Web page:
The time portal unceremoniously deposits Loki and Sylvie on Lemantis-1, in the year 2077, shortly before a collision with a nearby moon is set to wipe out the purple planet’s entire civilization, unless they can escape upon a spaceship named the Ark. This survival quest gives the two characters plenty of time to bond and wear each other down a little – perhaps a little too much. Despite being given ample warning that “perverse fanfiction” would come out of the pairing, there’s still discourse around whether it’s problematic to ship what Twitter dubs “selfcest” – a thing that to the best of my knowledge is literally impossible in the real world barring any sudden advancements in cloning technology, and thus is not worth being alarmed about. That being said, Loki and Mobius are where it’s at, thank you very much.
In Mobius’ absence, however, I’ll give you that Di Martino and Hiddleston are loads of fun, and their dynamic is perhaps a bit more lively and energetic than Hiddleston and Wilson’s circuitous banter. Di Martino isn’t trying to parody Hiddleston right back at him, something that could easily have become grating: instead, her Sylvie has a world-weary frustration and cynicism that plays well off of Hiddleston’s nihilistic good cheer. There are some hilarious moments when the two accidentally discover a trait they have in common, such as when the two argue about who’s the most flagrantly hedonistic, but they also share a poignant outlook on love that comes with their timelessness, and an appreciation for sharp objects (although Di Martino carries a sword, and is a more efficient fighter all around – after shedding her burdensome cloak, ditching her tiara, and letting her hair down as she plunges into battle, she feels like she fully comes into her own).
The episode’s final battle, an experimental long-take sequence unusual for Marvel, is a beautiful display of both Sylvie and Loki’s magical abilities that makes me desperately want a video game based on the show, where a player could switch between the two characters. The frantic running and backtracking through the labyrinthine streets, the rotating camera movements, not to mention the central conceit of avoiding falling objects while progressing towards a prominent object in the middleground – the Ark – which blows up dramatically when a certain point is reached: all of it seems designed to mimic third-person gameplay, and it’s random yet glorious.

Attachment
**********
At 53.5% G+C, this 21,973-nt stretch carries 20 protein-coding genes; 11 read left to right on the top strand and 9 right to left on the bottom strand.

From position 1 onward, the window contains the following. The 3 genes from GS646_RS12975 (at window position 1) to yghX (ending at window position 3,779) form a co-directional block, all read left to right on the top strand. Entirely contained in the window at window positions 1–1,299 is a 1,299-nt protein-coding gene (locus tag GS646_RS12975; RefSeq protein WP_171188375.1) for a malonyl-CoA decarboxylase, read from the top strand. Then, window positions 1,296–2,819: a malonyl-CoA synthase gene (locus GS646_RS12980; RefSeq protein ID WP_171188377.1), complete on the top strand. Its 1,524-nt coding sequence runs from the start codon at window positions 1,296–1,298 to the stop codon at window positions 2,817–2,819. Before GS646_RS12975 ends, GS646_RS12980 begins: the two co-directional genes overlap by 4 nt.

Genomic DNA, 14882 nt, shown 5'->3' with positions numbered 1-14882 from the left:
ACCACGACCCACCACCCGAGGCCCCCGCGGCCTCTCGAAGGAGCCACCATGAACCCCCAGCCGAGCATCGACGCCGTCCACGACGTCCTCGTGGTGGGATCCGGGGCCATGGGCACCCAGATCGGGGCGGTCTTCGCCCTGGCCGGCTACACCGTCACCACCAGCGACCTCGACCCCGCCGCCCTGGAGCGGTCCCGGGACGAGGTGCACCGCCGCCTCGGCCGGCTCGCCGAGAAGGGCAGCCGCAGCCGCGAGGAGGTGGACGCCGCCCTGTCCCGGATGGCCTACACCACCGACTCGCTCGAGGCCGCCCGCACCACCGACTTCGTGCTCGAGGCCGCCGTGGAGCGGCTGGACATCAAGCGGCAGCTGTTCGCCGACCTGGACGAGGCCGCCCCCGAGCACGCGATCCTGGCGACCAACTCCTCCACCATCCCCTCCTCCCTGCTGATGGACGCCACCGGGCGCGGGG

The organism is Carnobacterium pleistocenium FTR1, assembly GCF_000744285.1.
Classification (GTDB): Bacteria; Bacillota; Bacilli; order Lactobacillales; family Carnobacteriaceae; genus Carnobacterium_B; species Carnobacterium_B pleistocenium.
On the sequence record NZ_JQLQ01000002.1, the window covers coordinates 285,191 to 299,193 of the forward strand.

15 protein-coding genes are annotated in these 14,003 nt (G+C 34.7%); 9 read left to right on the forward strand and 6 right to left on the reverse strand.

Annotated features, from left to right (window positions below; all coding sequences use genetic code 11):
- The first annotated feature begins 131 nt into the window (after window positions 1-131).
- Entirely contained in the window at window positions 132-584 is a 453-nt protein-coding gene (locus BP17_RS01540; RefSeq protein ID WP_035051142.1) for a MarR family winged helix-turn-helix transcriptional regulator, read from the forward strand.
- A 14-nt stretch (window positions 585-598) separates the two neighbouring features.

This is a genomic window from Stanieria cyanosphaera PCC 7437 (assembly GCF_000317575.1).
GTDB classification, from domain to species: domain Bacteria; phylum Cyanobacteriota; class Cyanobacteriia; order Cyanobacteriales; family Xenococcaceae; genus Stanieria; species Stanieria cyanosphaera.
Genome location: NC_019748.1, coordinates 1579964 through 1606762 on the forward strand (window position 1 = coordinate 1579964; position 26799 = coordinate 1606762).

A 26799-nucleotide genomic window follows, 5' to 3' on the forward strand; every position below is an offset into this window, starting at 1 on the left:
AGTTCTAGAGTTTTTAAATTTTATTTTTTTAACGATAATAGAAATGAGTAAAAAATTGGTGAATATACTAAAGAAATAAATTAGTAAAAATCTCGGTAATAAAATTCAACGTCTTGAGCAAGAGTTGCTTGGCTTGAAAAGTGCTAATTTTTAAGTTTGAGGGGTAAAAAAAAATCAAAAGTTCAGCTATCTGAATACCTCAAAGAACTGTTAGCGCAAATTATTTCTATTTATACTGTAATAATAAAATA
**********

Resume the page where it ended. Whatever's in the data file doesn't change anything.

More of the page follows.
Unable to enjoy the visual splendor from their vantage point, Loki and Sylvie will have to find another way off of Lemantis-1 before it implodes. And with just three episodes left to go, I hope there’s enough time for them to explore the Multiverse that Sylvie created when she attacked the Sacred Timeline last week, while allowing for a satisfying conclusion to the mystery of the Time-Keepers. But the fact that Loki is all but officially confirmed to be getting a second season gives me hope that whatever happens, there’s more to explore in this bizarre, wonderful, corner of the MCU, and that by then Loki and Mobius will be the happy couple we honestly deserve.
Episode Rating: 9/10